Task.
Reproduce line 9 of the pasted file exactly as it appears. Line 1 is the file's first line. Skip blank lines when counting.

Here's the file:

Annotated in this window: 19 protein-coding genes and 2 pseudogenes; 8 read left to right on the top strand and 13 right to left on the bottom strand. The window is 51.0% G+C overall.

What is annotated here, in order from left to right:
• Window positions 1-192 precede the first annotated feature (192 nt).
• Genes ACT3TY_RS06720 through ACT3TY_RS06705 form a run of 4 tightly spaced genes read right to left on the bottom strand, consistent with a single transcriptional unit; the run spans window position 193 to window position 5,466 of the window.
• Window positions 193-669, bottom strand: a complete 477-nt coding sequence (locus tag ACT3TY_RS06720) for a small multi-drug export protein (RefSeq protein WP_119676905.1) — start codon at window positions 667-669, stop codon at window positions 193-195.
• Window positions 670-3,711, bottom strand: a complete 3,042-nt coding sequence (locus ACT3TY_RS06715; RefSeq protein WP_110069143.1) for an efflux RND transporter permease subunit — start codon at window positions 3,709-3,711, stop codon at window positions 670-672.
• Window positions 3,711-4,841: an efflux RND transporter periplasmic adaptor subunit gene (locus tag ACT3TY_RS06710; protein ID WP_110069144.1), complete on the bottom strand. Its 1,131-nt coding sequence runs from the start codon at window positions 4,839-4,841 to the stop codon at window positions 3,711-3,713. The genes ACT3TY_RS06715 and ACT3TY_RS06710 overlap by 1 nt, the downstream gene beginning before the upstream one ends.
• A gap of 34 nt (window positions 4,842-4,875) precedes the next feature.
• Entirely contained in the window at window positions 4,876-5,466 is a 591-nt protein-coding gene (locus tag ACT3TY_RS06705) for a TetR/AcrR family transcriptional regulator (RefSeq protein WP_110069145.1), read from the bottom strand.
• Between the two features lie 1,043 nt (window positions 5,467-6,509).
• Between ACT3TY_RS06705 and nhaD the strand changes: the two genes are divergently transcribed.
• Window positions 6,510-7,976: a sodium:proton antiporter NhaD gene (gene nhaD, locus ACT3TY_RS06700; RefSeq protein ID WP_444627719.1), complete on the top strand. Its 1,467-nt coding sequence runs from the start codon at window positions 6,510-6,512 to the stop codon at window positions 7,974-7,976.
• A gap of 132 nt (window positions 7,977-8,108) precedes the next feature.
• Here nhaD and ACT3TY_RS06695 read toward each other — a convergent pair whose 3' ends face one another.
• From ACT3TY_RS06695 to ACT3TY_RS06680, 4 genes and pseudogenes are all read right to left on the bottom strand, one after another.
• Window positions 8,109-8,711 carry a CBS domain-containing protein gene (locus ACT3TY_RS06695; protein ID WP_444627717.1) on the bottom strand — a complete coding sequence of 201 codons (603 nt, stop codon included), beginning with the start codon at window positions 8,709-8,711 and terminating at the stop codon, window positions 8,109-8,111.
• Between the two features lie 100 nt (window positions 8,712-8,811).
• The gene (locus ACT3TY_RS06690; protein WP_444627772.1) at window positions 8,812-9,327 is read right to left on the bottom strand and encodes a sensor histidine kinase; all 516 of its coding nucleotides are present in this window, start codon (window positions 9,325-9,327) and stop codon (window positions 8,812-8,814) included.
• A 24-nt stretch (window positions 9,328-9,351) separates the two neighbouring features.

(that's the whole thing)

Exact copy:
• Entirely contained in the window at window positions 4,876-5,466 is a 591-nt protein-coding gene (locus tag ACT3TY_RS06705) for a TetR/AcrR family transcriptional regulator (RefSeq protein WP_110069145.1), read from the bottom strand.